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Justice Department Suspends Assets Forfeiture Program for Local Police

frozen-cash2By Steve Neavling
ticklethewire.com

A controversial program that allows local police to seize and keep cash and property from people who were never charged or convicted of a crime is ending, the Justice Department announced Monday.

Federal forfeiture policies were long considered unfair by defense attorneys because police were allowed to keep up to 80% of the assets they seized, even when no charges were filed, the Washington Post reports.

The Justice Department announced it’s suspending the program due to budget cuts.

“While we had hoped to minimize any adverse impact on state, local, and tribal law enforcement partners, the Department is deferring for the time being any equitable sharing payments from the Program,” M. Kendall Day, chief of the asset forfeiture and money laundering section, wrote in a letter to state and local law enforcement agencies.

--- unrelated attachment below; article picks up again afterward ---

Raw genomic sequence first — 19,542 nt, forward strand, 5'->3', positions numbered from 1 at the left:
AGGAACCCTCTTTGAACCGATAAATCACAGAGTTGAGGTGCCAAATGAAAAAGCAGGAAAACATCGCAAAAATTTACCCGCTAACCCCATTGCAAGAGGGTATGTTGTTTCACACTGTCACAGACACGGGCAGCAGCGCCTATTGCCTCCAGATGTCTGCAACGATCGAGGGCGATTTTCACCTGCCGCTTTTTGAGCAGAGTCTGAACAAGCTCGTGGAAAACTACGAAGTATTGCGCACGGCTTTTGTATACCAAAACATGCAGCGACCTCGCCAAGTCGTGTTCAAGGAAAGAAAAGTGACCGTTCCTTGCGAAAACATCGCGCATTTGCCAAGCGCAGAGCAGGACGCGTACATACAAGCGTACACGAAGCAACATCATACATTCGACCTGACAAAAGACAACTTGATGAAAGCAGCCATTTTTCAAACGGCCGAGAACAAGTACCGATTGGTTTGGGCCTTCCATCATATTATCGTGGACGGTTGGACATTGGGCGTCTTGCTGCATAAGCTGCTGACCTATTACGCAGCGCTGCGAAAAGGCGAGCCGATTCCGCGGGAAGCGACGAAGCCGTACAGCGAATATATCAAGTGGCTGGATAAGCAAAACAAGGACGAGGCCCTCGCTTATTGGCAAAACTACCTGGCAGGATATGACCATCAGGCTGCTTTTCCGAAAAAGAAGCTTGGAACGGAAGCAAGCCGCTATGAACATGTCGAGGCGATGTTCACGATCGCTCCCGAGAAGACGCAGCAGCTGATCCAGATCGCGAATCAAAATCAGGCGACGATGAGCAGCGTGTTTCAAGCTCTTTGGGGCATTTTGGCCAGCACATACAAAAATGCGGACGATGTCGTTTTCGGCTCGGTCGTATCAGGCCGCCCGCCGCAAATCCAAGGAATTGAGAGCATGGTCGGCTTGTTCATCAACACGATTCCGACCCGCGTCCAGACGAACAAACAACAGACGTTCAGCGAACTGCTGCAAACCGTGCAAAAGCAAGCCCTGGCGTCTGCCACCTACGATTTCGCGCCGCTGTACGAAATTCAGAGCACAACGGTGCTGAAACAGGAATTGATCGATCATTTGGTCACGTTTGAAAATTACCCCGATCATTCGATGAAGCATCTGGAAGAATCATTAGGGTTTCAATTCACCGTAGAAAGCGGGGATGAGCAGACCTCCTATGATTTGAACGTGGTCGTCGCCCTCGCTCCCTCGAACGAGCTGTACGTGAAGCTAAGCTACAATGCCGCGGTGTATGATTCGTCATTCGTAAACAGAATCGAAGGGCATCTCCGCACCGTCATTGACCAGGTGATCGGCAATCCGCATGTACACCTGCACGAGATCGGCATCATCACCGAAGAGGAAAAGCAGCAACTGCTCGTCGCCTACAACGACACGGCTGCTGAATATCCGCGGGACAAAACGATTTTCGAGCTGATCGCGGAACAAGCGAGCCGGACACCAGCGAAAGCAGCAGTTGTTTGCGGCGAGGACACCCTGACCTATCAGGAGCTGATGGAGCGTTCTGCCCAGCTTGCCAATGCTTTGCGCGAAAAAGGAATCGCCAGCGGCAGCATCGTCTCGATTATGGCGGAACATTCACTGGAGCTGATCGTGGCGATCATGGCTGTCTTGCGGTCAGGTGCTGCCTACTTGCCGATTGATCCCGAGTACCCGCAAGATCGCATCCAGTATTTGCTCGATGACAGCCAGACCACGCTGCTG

Some in the criminal justice community charged that police were pursuing cases because of profits.

“This is a significant deal,” said Lee McGrath, legislative counsel at the Institute for Justice, in an interview with the Washington Post. “Local law enforcement responds to incentives. And it’s clear that one of the biggest incentives is the relative payout from federal versus state forfeiture. And this announcement by the DOJ changes the playing field for which law state and local [law enforcement] is going to prefer.”


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